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Dry Eye
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“Dry eye syndrome” (also known as keratoconjunctivitis sicca) is a common cause of ocular hyperaemia and irritation due to the eye surface being inadequately lubricated. Although this condition can affect anyone it tends to occur with increasing age (up to 7% of people in their 50’s, increasing to around 15% of 70yr olds). 

 

Causes of dry eyes include:

  • Often there is no specific cause other than reduced tear production with increasing age, especially in females after the menopause
  • Some medications can cause or exacerbate dry eyes eg diuretics , antidepressants, antihistamines, oral contraceptive pill
  • Eyelid margin disease, especially posterior blepharitis, which results in inadequate lipid secretion from the meibomian gland orifices. Consequently there is increased tear evaporation from an unstable tear film (“evaporative dry eye”), which can be detected during slit lamp examination using fluorescein
  • More rarely tear production can be significantly reduced by conditions directly affecting the lacrimal gland eg lymphoma, Sjogrens syndrome. A Schirmer’s test can be used to determine baseline tear production. Small strips of filter paper are placed into the lateral lower fornices and the degree of wetting is noted over a period of 5 minutes

 

Symptoms of dry eyes

Most commonly a bilateral condition, although one side may be worse:

  • Poor wetting results in ocular surface irritation including red sore eyes, burning and /or gritty sensation. These symptoms tend to be more pronounced later in the day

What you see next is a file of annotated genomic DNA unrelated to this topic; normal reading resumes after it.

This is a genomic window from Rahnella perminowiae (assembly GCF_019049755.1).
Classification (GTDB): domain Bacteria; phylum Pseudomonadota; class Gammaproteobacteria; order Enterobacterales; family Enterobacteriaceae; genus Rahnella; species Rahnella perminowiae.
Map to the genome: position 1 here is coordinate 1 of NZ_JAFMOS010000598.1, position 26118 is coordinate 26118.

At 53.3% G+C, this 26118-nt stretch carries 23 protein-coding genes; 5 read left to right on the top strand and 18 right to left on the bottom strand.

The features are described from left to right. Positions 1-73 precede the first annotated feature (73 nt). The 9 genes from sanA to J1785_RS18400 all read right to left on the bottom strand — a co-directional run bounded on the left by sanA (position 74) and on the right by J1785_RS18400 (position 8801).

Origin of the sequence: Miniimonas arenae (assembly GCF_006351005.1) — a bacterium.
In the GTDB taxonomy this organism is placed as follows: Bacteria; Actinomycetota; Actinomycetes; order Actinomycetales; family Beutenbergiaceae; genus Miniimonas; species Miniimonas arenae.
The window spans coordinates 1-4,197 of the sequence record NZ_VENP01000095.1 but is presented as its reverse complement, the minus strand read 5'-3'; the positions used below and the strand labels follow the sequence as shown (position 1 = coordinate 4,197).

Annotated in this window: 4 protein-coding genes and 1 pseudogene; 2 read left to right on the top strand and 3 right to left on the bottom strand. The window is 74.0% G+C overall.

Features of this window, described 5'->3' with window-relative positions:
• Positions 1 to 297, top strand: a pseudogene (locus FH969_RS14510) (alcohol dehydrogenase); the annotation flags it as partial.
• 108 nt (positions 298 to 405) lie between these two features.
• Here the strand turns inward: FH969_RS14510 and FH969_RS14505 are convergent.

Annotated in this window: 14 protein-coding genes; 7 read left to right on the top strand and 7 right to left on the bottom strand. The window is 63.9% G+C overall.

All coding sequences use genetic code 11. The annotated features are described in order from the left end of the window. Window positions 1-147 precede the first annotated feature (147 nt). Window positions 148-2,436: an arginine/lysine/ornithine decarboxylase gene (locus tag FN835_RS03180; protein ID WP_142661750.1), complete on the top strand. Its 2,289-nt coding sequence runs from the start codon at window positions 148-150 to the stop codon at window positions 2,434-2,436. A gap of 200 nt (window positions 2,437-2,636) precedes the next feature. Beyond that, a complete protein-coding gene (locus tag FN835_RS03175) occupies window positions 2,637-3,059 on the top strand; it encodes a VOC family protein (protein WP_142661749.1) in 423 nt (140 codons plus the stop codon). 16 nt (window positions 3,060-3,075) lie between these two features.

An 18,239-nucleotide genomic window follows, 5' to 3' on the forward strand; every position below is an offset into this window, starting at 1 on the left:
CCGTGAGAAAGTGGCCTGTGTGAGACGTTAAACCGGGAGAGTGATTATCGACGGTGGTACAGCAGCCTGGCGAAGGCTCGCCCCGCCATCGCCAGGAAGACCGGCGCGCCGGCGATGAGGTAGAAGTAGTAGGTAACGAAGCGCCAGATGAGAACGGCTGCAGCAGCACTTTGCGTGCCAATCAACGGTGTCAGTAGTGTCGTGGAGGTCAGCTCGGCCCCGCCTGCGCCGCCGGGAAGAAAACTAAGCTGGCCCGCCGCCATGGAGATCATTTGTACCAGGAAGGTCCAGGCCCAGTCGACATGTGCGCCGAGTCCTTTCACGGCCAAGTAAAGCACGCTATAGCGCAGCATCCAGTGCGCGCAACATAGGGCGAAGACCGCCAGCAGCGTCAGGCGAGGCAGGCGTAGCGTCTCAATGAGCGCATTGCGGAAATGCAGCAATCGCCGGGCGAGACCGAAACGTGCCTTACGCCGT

• Intermittent blurring of vision due to inadequate corneal wetting, especially during periods of concentrated visual tasks (which reduce the blink rate) eg computer work, driving. Significant corneal involvement may result in photophobia and slit lamp examination using fluoresecein reveals “spotty” staining know as superficial punctate keratopathy (SPK)

Dry eye: Significant corneal staining with inferior SPK demonstrated using topical fluoresecein and a cobalt blue light.

 

Dry eye treatment options

The majority of patients have relatively mild dry eyes and just require artificial tears to supplement their inadequate tear film. There are several different types on the market including lubricating drops, gels and ointments. Many patients often benefit from the additional treatment of any associated posterior blepharitis (see "Blepharitis" section). 

When drops are required more than 4-6 times a day it is usually desirable to use a preservative free product in order to reduce potential ocular surface toxicity (especially from benzalkonium chloride). In addition patients requiring frequent topical medications, especially those with a reduced Schirmer’s tear production, may benefit from reversible punctal occlusion to reduce tear drainage.

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Core Principles

1. Ocular Anatomy

2. Ophthalmic History

3. Measuring Visual Acuity

4. External Inspection / Eyelids

5. Everting The Eyelids

6. Anterior Segment

7. Pupillary Reflexes (and Dilatation)

8. Ocular Motility

9. Visual Fields

10. Direct Ophthalmoscopy

Ophthalmology in Practice

1. Red Eye Introduction

2. Red Eye Diagnosis

3. Visual Failure Introduction

4. Gradual Loss of Vision

5. Sudden Loss of Vision

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